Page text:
The franchise world finds a new fuel for growth

By 2018, Fuller had just seven franchisees and, limited by his modest capital, was plodding along. He decided to enlist a New Jersey franchise platform, Happinest Brands, that year, giving the firm a significant stake in the company. Since then, Mosquito Hunters has ballooned to 130 locations around the country. Fuller, 38, says the growth would not have been possible without the financial support of Happinest, which also owns stakes in home services companies Lawn Doctor and Ecomaids.

Mosquito Hunters added 14 new franchisee locations last year alone and Fuller thinks he can grow even more this year. He centralizes many of his former headquarters functions, from human resources and call centers to legal and marketing, at Happinest.

“I realized I could be stronger as part of a bigger team,” Fuller says. “Most franchise organizations never exceed 100 units within 10 years of their founding, in large part because they’re underfunded. I wanted Mosquito Hunters to be something larger, a national brand. With a partner like Happinest, that can be a reality.”

This seems to be the latest wave in franchising, and perhaps ironic in the sense that it builds on top of the original premise of the industry — an entrepreneur signs on with a franchisor for the centralized support, including capital to procure financing, that the franchisor presumably can offer. Now the franchisors themselves are deciding that isn’t enough and are seeking out deeper-pocketed support themselves.

It’s been happening around the emerging category of mosquito abatement. The biggest franchisor in the business, Mosquito Shield based in North Attleboro, Mass., which has been franchising for only a decade, sold out pre-pandemic to Five Star Franchising, which also owns franchisors in window treatments and home remodeling. Last year, Mosquito Shield nearly doubled its franchise location count to 317. Meantime, Mosquito Joe, based in Virginia Beach, Va., is now a subsidiary of Neighborly, a collective of 30 home-service brands that include Mr. Handyman and Molly Maid.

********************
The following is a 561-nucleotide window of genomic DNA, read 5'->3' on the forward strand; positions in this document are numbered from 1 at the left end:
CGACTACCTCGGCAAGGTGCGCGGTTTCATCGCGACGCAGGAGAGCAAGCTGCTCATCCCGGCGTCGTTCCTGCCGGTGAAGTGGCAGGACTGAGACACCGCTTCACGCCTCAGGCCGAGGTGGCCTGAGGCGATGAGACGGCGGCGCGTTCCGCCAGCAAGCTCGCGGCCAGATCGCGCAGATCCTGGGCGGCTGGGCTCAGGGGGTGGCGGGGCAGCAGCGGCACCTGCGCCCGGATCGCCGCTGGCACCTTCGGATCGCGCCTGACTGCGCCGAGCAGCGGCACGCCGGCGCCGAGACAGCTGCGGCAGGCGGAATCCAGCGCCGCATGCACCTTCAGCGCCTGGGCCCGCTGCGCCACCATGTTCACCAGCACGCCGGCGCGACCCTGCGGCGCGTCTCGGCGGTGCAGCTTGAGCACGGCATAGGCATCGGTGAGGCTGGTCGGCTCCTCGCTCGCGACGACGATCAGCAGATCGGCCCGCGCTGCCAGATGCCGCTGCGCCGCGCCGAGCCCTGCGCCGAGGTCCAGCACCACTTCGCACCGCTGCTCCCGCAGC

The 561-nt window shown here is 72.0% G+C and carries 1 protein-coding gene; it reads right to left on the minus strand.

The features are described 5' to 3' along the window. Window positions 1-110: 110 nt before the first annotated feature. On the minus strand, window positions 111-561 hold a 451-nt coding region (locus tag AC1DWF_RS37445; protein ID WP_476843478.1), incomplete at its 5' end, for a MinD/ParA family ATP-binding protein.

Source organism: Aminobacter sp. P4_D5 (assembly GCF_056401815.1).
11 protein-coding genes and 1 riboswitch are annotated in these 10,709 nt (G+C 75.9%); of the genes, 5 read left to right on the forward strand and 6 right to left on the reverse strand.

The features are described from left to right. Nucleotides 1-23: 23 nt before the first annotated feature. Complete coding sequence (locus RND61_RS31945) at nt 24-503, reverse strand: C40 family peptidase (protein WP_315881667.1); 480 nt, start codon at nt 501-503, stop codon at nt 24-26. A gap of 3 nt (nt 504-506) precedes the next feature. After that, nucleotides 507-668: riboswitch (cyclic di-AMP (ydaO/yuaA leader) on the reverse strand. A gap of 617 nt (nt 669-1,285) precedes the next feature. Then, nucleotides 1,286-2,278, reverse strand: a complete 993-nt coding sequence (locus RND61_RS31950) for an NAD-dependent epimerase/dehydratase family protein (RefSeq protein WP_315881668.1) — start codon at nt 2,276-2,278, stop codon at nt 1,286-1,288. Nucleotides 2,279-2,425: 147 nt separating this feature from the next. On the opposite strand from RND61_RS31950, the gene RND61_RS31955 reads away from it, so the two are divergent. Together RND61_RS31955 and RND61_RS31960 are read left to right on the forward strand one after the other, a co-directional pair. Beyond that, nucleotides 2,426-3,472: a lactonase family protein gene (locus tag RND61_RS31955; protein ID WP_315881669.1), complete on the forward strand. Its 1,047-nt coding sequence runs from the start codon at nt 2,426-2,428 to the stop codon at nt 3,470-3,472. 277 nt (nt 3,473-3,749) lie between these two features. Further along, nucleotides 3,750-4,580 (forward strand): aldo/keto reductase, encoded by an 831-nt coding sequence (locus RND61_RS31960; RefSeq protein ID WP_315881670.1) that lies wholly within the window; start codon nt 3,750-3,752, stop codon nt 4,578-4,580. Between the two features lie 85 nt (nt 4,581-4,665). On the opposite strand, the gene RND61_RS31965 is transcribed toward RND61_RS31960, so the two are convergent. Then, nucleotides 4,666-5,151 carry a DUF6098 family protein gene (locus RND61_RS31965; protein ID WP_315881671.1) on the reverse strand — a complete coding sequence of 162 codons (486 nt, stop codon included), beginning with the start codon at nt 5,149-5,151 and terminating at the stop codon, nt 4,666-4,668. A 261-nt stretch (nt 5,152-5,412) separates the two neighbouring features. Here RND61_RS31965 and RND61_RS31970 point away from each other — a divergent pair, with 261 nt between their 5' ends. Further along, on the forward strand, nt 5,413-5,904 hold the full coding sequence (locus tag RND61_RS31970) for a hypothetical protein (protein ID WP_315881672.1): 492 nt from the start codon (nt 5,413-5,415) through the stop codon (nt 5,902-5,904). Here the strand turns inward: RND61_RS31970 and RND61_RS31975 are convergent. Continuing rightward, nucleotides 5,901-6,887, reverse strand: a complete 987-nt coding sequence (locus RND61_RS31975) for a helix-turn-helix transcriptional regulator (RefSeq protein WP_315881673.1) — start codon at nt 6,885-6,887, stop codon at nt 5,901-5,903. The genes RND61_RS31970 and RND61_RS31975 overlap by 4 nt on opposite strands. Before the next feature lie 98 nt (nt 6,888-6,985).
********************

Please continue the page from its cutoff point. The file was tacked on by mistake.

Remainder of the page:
Franchise ownership recently has moved up a further notch beyond such collectives to private-equity investment. Big companies like Roark Capital have taken stakes in brands that include Anytime Fitness, Arby’s and Baskin-Robbins.

Mark Siebert, CEO of franchise consultant iFranchise Group in Homewood, has seen private equity steadily staking out a larger presence in franchising. “The private-equity guys are paying top dollar for franchisors right now,” he says. “Private equity 20 years ago ignored franchising investments, but now it’s practically a feeding frenzy as they compete to get into this market.”

Whether it’s Roark or Neighborly buying up franchisors, Siebert sees a consolidation looming. Mosquito Hunters competes against a dozen other mosquito franchisors, and Siebert, who has advised Mosquito Shield in the past, predicts the total could get to 20 eventually before cycling back to a half-dozen or less within a decade. Bigger companies are likely to gobble up smaller ones in valuable markets, he says.

Fuller of Mosquito Hunters worries that the consolidation process will ruin the close relationships between franchisors and their franchisees that were common at one time. And if mosquito abatement companies start buying up each other, he wonders what might happen to the carefully drawn exclusive territories most companies promise to their franchisees. Some could wake up one day to find themselves suddenly facing off against rivals owned by the same parent company.

For now, Fuller isn’t going anywhere. “I have no plans to move to a desert island,” he says. A typical franchise investment in Mosquito Hunters runs a mere $100,000 or so, and the equipment and chemicals are pretty simple. It’s a seasonal business, yes, but that suits many middle-aged franchisees who schedule travel when cold weather arrives, he says.

He doesn’t regret his decision to bring on Happinest as a partner. “Without them, we’d be a little boutique with maybe two or three dozen franchisees,” Fuller says. “It came down to owning all of a little grape or owning a chunk out of a big watermelon. I wanted the watermelon.”